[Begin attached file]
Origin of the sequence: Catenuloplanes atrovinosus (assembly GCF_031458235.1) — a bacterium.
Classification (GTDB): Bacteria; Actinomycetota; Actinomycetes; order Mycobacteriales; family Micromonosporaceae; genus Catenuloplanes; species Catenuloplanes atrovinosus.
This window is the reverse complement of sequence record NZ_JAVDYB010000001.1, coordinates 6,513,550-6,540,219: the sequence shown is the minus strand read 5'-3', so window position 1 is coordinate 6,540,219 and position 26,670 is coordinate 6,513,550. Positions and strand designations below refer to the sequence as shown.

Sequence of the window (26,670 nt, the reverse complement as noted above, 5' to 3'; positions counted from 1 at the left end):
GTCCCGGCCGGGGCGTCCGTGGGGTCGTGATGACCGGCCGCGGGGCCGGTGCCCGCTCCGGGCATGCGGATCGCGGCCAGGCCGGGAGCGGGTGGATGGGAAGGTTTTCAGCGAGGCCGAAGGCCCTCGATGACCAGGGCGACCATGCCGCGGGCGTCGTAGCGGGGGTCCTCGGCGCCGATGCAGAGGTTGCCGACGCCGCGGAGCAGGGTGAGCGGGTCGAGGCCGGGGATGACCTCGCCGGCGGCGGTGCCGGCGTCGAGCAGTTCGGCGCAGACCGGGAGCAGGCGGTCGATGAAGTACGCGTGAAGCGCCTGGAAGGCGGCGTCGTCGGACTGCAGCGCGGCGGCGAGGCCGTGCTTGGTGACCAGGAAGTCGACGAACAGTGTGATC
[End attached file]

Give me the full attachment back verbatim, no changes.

Origin of the sequence: Catenuloplanes atrovinosus (assembly GCF_031458235.1) — a bacterium.
Classification (GTDB): Bacteria; Actinomycetota; Actinomycetes; order Mycobacteriales; family Micromonosporaceae; genus Catenuloplanes; species Catenuloplanes atrovinosus.
This window is the reverse complement of sequence record NZ_JAVDYB010000001.1, coordinates 6,513,550-6,540,219: the sequence shown is the minus strand read 5'-3', so window position 1 is coordinate 6,540,219 and position 26,670 is coordinate 6,513,550. Positions and strand designations below refer to the sequence as shown.

Sequence of the window (26,670 nt, the reverse complement as noted above, 5' to 3'; positions counted from 1 at the left end):
GTCCCGGCCGGGGCGTCCGTGGGGTCGTGATGACCGGCCGCGGGGCCGGTGCCCGCTCCGGGCATGCGGATCGCGGCCAGGCCGGGAGCGGGTGGATGGGAAGGTTTTCAGCGAGGCCGAAGGCCCTCGATGACCAGGGCGACCATGCCGCGGGCGTCGTAGCGGGGGTCCTCGGCGCCGATGCAGAGGTTGCCGACGCCGCGGAGCAGGGTGAGCGGGTCGAGGCCGGGGATGACCTCGCCGGCGGCGGTGCCGGCGTCGAGCAGTTCGGCGCAGACCGGGAGCAGGCGGTCGATGAAGTACGCGTGAAGCGCCTGGAAGGCGGCGTCGTCGGACTGCAGCGCGGCGGCGAGGCCGTGCTTGGTGACCAGGAAGTCGACGAACAGTGTGATC